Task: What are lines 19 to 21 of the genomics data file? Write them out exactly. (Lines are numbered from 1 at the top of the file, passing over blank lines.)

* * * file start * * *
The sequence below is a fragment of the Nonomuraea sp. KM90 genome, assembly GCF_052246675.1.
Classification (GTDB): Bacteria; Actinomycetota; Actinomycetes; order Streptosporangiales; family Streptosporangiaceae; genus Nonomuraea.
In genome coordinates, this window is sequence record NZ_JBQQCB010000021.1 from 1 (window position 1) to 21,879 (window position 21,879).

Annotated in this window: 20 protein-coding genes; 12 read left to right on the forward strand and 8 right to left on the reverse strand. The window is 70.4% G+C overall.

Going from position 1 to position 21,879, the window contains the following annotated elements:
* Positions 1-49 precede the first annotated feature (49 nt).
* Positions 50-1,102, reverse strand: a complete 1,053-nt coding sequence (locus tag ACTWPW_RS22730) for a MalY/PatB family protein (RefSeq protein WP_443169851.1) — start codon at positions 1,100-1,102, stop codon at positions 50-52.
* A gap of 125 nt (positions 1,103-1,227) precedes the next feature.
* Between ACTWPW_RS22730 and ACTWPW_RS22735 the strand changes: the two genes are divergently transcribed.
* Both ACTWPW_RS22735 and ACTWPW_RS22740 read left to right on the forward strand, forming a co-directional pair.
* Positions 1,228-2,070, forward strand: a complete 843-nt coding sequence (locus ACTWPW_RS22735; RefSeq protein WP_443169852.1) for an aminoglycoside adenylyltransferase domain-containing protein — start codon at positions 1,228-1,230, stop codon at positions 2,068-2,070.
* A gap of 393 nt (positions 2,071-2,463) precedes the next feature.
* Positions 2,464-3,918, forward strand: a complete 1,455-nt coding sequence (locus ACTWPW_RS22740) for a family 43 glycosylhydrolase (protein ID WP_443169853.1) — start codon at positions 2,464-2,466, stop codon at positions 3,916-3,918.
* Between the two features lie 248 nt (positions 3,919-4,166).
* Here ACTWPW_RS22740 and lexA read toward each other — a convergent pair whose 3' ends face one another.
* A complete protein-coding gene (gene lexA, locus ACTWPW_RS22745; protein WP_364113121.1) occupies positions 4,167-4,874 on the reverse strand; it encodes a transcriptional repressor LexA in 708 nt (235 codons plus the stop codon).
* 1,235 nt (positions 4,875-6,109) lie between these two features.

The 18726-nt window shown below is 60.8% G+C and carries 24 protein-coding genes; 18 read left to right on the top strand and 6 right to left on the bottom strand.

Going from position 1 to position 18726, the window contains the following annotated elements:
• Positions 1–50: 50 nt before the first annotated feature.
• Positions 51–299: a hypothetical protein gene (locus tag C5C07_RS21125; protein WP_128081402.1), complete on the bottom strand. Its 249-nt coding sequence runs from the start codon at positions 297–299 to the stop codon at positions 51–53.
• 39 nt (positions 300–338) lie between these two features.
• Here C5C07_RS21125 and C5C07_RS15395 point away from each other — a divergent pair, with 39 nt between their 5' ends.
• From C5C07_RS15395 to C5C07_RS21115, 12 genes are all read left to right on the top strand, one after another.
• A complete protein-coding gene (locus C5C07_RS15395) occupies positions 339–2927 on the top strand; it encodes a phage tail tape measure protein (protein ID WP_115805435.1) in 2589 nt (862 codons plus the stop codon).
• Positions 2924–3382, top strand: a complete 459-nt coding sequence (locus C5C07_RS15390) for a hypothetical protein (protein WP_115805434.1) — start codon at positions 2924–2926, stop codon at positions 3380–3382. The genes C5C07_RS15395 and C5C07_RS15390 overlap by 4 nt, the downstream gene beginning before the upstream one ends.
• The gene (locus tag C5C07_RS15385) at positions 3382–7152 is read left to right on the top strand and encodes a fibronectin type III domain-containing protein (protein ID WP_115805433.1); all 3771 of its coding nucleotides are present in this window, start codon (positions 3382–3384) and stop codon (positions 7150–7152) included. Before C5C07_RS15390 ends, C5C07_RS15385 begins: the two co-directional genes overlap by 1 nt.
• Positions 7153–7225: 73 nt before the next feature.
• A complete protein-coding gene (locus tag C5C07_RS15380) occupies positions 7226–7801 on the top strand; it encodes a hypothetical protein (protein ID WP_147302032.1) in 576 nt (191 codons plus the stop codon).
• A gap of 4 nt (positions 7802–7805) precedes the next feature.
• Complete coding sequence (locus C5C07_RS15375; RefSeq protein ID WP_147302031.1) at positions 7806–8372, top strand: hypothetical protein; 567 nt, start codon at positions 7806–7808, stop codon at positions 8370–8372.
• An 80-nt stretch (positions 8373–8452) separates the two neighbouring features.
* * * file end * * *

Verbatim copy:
Going from position 1 to position 18726, the window contains the following annotated elements:
• Positions 1–50: 50 nt before the first annotated feature.
• Positions 51–299: a hypothetical protein gene (locus tag C5C07_RS21125; protein WP_128081402.1), complete on the bottom strand. Its 249-nt coding sequence runs from the start codon at positions 297–299 to the stop codon at positions 51–53.